Greetings DEAR READERS: 

Back in 2011, many of us here in Oakland experienced the most active sense of political possibility in our lives. But here it is, 2014, and a lot hasn't changed. If we're "lucky" we have a job, and work too hard and too long. Or our labor is precarious, ready at any point to land us in the reserve army of the unemployed, if we're not already there.

If work (and its future predicate, debt) are still the air we breathe, we at the PLP are asking ourselves what examining our labor might mean for resistance. We were provoked by this quote from Kathi Weeks in her book The Problem With Work:
How might we expose the fundamental structures and dominant values of work--including its temporalities, socialities, hierarchies, and subjectivities--as pressing political phenomena? If why we work, where we work, with whom we work, what we do at work, and how long we work are social arrangements and hence properly political decisions, how might more of this territory be reclaimed as viable terrains of debate and struggle? The problem with work is not just that it monopolizes so much time and energy, but that it also dominates the social and political imaginaries.
We all "do two jobs" (or more) - that is, struggle to support ourselves and our families / communities, and to make writing, to be writers. So what does the terrain of this daily experience feel and look like? What can we learn from it?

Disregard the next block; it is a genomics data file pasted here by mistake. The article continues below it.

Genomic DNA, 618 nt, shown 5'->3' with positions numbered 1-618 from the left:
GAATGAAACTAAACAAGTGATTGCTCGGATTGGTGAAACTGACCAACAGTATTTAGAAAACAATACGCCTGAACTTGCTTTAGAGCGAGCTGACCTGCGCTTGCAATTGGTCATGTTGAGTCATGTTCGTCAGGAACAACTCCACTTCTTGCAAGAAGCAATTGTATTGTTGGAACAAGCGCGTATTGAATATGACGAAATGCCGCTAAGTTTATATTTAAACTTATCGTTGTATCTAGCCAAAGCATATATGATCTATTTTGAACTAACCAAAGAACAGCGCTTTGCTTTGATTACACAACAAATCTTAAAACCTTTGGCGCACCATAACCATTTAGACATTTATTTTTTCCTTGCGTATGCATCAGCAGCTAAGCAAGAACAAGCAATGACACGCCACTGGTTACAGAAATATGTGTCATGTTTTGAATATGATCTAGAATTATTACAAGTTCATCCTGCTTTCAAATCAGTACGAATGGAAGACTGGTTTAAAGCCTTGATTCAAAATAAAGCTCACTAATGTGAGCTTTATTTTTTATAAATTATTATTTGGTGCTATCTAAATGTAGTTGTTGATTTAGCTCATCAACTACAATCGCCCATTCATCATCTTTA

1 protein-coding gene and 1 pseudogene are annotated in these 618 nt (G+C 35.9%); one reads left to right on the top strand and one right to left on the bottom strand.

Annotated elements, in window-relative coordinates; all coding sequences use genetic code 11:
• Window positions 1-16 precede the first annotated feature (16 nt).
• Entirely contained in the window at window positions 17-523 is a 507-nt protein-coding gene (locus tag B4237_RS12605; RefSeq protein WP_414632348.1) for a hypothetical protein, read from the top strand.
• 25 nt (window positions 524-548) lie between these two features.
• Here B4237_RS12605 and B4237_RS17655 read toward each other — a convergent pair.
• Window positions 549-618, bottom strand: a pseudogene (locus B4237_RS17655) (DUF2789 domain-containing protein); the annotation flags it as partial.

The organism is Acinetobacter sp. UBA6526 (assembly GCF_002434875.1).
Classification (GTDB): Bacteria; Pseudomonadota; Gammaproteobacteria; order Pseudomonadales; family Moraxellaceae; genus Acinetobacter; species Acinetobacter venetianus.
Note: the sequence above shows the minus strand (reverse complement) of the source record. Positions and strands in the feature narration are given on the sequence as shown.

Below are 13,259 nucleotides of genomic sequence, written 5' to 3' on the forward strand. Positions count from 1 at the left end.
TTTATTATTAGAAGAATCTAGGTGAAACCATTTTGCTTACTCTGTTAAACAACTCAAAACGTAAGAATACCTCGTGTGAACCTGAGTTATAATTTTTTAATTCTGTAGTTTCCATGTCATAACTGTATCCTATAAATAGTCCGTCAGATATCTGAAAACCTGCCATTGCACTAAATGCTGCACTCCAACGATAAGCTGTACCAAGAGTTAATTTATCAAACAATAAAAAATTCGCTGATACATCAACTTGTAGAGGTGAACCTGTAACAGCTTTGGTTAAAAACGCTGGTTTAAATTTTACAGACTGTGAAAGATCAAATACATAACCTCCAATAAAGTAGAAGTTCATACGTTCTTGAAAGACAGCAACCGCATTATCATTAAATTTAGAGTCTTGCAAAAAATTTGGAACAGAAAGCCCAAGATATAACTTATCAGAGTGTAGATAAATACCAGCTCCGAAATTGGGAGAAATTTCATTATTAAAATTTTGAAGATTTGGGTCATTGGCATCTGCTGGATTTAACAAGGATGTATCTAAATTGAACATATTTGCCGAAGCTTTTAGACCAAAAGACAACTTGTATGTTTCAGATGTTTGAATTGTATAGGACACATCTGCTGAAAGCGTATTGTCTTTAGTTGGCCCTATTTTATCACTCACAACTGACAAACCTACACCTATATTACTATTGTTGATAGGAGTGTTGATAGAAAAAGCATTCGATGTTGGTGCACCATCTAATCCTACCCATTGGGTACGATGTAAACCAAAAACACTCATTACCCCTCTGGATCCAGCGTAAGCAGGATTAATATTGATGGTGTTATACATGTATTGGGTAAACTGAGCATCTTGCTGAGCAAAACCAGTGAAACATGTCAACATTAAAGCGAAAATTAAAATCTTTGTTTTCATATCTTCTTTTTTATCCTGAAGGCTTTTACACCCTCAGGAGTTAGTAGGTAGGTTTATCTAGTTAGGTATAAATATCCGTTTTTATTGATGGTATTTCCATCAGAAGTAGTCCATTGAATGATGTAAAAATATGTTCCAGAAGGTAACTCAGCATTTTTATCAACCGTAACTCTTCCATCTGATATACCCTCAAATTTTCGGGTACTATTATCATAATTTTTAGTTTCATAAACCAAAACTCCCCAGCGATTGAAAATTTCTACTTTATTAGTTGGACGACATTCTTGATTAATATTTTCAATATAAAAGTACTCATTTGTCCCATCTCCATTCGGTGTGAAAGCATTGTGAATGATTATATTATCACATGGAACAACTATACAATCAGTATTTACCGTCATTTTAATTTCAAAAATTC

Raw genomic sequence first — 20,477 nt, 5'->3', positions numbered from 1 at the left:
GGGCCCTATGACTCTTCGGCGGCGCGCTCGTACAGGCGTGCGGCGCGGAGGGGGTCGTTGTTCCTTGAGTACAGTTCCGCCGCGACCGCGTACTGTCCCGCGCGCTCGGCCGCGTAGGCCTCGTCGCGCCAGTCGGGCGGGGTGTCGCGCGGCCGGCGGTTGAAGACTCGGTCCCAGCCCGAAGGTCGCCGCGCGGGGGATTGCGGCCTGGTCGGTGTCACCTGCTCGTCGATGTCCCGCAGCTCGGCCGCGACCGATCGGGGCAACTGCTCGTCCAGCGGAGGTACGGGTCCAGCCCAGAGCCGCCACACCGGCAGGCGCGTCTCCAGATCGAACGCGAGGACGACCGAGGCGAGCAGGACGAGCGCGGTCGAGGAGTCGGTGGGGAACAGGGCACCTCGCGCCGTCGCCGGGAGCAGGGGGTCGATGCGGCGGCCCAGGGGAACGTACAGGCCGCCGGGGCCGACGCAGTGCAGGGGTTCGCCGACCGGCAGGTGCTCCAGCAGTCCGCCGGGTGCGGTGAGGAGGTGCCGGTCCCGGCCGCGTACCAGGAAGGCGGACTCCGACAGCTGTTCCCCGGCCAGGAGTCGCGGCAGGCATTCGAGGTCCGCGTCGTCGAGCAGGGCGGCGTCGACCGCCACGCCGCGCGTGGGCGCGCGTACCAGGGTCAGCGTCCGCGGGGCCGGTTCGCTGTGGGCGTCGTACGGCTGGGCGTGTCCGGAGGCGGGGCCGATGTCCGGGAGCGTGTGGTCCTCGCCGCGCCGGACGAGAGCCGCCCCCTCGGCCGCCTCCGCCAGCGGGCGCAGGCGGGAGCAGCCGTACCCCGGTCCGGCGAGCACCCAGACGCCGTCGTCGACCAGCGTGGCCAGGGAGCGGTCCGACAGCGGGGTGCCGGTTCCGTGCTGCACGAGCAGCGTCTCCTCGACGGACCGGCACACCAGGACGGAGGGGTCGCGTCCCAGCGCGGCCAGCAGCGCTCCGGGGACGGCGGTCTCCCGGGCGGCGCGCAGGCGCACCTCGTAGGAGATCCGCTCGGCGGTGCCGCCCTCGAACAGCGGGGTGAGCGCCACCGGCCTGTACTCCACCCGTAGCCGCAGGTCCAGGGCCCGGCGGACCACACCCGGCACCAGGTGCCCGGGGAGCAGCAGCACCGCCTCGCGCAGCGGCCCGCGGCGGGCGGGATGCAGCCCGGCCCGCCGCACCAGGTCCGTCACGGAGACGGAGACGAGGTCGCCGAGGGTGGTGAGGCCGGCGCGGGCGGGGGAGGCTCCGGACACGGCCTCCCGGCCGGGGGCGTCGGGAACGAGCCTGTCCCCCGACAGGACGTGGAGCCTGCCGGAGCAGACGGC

So here's to your belated May Day, the day capital loves to mock. 
So here's to checking back in with you, with a  
translated and curated by poet Carlos Soto-Roman; including work from 
Roberto Contreras, Juan Carlos Urtaza, Daniela Acosta, Juan Pablo Pereira, 
Jaime Pinos, Pablo Langlois, and Pablo Soto-Roman.

In addition, this season's offerings include a great  
featuring contributions from the following writers: Paul Ebenkamp, Jeanine Webb, 
Katy Bohinc, Cheena Marie Lo, Ted Rees, Sandra Simonds, Brittany Billmeyer-Finn, 
Jess Heaney, Catherine Theis, Trish Spotts, and Red Tees.

A PDF of the Issue can be viewed and downloaded here
.     .     .     .    .     .     .     .     .

We are the luckiest editors extant, to solicit and then receive such relevant and thoughtful work.

                           yours ever,
                           the PLP

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